So today I finally got round to actually scripting this chase film, after several weeks of ‘outlining’ (read: procrastination) and the realisation that I won’t have any idea what it’s going to look, sound, smell or taste like until I get the words down on the page – and even then it’ll only be a guess.
It’s actually been a pretty strange process this time around: usually with shorts I list all of the scenes then write all of the description or action that needs to happen in the first pass, and once I’m satisfied that everything’s where it’s meant to be, I take a run at the dialogue.
It’s not that I’m scared of the dialogue and writing it is like producing wine from my wang – quite the opposite. I love dialogue, actually, and often the problem is that I have so much fun getting the characters talking to each other that it completely derails any momentum that might have been built in the action until they opened their dumb mouths.
So I get the action in place as markers to essentially remind me THIS IMPORTANT THING HAPPENS HERE and that all the dialogue really needs to be is informative colour for each scene, rather than an actor’s showcase. So if I can’t see a sentence that runs the width of a page anywhere onscreen, it’s usually a hint that my guys are getting a little carried away.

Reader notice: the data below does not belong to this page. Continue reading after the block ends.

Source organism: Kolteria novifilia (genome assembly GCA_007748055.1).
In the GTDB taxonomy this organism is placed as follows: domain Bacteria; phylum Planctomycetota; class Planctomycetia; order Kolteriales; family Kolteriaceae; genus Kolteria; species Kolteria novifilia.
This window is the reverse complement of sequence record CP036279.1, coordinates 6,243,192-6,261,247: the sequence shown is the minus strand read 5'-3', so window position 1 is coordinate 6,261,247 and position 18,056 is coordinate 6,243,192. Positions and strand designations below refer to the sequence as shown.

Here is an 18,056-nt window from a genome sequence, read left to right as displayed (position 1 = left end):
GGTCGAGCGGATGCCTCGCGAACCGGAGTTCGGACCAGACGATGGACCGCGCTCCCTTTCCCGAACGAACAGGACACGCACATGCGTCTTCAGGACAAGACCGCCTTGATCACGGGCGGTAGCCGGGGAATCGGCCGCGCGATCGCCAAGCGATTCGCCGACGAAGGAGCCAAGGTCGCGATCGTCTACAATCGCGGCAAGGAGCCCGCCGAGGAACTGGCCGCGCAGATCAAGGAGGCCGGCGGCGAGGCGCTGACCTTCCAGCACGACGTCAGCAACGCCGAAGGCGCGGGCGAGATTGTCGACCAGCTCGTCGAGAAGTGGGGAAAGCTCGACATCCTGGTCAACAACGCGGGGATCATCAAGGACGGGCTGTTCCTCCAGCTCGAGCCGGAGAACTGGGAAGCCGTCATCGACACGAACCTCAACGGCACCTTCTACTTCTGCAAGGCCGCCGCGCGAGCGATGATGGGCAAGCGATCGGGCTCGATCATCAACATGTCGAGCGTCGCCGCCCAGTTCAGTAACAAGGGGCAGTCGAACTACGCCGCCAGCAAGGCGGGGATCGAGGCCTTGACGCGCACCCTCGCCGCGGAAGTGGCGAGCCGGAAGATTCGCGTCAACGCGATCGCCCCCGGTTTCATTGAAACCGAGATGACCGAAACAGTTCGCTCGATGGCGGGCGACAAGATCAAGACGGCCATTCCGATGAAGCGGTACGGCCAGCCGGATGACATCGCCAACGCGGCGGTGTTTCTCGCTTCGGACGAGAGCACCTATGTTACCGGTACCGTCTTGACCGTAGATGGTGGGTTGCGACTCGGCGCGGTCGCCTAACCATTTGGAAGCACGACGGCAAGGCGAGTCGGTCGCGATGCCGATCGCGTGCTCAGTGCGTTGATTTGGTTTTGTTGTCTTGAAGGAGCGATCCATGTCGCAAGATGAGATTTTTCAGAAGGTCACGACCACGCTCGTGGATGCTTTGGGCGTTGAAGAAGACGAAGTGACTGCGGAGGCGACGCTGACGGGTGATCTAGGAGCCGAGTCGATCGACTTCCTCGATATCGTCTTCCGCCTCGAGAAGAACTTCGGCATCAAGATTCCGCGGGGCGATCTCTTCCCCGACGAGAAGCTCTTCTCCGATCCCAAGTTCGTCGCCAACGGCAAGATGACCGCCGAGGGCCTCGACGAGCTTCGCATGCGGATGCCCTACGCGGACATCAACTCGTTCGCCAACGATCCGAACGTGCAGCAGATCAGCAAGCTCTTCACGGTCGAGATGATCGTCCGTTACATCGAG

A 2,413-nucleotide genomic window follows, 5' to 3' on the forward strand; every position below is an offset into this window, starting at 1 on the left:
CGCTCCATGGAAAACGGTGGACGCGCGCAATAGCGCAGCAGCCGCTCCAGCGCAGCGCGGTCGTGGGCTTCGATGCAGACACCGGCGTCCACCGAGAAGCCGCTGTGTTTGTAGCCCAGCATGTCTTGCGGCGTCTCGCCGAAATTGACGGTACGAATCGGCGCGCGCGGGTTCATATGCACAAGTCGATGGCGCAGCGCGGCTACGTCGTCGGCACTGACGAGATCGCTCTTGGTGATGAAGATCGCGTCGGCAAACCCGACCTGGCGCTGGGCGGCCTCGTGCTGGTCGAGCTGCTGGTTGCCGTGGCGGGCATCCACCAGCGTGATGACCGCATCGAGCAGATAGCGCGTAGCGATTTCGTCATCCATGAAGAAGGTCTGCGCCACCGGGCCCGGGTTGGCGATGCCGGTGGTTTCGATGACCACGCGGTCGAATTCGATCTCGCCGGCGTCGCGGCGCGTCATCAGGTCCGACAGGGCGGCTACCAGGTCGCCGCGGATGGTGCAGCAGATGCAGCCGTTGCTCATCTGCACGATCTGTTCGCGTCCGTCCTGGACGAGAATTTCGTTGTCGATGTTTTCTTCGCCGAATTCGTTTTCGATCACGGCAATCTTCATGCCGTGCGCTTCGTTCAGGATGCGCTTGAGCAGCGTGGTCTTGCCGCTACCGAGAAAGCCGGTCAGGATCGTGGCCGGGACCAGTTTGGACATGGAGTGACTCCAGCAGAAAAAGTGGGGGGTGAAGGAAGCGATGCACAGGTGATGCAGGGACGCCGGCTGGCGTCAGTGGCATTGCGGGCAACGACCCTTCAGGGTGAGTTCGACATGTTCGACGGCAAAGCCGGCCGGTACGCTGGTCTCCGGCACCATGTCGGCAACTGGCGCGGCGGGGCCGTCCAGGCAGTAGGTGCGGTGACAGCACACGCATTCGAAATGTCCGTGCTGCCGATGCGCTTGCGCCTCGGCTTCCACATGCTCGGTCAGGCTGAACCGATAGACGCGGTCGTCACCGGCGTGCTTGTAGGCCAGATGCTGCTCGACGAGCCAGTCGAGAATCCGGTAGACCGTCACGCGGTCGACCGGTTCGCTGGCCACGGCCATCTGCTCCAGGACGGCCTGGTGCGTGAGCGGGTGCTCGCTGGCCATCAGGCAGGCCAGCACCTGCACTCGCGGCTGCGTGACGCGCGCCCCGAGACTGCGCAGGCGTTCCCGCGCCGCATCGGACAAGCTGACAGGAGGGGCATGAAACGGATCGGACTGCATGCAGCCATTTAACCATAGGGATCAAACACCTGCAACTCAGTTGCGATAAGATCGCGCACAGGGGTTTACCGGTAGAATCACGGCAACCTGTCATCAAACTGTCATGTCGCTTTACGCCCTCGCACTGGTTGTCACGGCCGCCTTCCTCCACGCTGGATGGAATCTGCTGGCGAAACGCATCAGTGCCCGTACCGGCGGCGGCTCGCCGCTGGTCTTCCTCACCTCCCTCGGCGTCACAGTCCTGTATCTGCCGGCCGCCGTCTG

This time, though, I wrote the first couple of scenes fully – chatter and all – then got scared of the middle and decided to write the end. After that it came to me that I wasn’t exactly clear on what my characters wanted to talk about (the plots of most chases aren’t particularly oblique, so the only expository lines that are needed are just to flesh out the world and characters, and can run almost separately to what’s on screen). So I opened up a scratchpad on Celtx and got Natasha and Clint – those are their names, FYI – yakking.
[I also made a playlist tailored to the genre for the first time. Have a listen if you like.* You can pretend you’re in my head and start pulling at the wires:]
Turns out the pair had a lot to say about things I didn’t know they would. Not too much, thankfully, but there’ll likely be fat to cut off as ever. Dialogue may well be my favourite part of the writing process, which might be a subconscious hint that I should think about seriously giving playwriting a go (though the lack of boundaries may result in a little overindulgence…).
Now it’s just a matter of deciding when they say the damn lines. More as it happens, but I’m hoping to have this first draft done by the end of the night, with my playlist to guide me.
*Oh, and if you have any suggestions for good chase music from movies or anywhere, I’d sure appreciate it.